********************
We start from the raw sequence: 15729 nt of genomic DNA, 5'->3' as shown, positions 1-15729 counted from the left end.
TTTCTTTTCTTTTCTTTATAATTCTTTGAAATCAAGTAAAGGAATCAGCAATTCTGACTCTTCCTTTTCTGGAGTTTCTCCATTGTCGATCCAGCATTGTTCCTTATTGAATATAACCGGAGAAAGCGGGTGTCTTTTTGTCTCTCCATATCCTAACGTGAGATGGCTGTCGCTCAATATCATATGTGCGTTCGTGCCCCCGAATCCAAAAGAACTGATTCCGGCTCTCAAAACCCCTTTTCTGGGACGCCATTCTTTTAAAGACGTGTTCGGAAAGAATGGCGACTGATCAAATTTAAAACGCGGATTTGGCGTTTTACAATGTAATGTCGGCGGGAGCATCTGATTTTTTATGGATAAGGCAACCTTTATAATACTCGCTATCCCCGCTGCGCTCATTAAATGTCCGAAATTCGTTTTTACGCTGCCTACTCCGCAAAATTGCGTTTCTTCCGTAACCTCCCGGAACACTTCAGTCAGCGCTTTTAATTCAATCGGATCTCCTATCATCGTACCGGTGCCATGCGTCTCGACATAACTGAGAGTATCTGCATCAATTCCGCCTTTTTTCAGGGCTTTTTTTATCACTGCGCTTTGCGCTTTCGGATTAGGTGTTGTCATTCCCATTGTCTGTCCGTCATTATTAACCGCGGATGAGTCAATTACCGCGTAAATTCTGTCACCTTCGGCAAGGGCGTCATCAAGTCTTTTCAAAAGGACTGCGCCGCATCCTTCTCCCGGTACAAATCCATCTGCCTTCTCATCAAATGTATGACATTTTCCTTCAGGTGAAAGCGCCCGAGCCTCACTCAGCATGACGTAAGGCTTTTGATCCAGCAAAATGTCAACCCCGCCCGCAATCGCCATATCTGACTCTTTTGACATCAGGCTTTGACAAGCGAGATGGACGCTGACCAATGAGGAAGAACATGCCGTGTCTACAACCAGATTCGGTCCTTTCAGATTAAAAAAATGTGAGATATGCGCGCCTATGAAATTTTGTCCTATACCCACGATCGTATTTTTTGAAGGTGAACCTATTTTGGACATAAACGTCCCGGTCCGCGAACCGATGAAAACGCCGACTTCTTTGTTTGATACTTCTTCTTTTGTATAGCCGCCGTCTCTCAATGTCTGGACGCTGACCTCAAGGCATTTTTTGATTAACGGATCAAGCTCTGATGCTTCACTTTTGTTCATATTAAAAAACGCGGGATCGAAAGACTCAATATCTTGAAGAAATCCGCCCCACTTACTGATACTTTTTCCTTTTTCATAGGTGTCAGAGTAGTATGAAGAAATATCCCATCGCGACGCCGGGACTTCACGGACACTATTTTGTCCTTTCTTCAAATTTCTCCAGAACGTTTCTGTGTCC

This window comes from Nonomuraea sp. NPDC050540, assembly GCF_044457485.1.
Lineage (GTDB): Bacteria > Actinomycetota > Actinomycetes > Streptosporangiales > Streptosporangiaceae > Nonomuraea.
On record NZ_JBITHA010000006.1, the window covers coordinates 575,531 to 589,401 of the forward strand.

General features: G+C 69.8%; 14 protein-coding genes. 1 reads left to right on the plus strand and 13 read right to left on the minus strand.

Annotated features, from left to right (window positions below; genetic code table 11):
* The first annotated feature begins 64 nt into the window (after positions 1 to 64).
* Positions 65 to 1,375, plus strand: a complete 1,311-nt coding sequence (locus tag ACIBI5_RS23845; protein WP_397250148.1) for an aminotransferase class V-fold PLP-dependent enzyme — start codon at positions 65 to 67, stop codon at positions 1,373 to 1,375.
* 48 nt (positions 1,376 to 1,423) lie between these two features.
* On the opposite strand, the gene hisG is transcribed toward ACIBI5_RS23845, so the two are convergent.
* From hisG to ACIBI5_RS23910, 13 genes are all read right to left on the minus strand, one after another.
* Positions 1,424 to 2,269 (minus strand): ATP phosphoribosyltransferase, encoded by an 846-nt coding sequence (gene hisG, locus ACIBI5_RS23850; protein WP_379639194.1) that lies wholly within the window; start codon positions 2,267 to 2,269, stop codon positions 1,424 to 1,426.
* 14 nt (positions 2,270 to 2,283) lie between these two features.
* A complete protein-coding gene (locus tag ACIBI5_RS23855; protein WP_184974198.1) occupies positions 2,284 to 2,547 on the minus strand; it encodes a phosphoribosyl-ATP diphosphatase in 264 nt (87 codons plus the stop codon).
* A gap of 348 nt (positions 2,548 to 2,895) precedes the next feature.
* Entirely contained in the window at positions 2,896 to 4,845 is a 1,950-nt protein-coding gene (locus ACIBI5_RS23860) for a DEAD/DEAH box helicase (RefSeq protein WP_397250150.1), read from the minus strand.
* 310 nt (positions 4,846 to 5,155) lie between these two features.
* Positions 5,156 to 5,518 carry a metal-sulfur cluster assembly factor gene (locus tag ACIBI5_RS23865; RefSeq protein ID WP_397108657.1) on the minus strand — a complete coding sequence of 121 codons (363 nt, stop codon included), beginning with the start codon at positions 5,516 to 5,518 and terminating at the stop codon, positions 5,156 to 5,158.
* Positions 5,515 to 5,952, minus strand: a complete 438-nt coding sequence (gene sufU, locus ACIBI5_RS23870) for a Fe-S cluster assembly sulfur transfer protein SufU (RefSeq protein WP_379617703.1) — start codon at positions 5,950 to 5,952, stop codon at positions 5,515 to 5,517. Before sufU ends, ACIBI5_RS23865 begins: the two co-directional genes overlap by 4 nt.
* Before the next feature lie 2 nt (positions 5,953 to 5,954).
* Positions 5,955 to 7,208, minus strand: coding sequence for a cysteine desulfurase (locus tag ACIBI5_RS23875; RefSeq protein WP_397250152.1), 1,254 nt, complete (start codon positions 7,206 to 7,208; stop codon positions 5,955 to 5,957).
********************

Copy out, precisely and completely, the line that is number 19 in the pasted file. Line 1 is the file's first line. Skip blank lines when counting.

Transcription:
* Positions 5,156 to 5,518 carry a metal-sulfur cluster assembly factor gene (locus tag ACIBI5_RS23865; RefSeq protein ID WP_397108657.1) on the minus strand — a complete coding sequence of 121 codons (363 nt, stop codon included), beginning with the start codon at positions 5,516 to 5,518 and terminating at the stop codon, positions 5,156 to 5,158.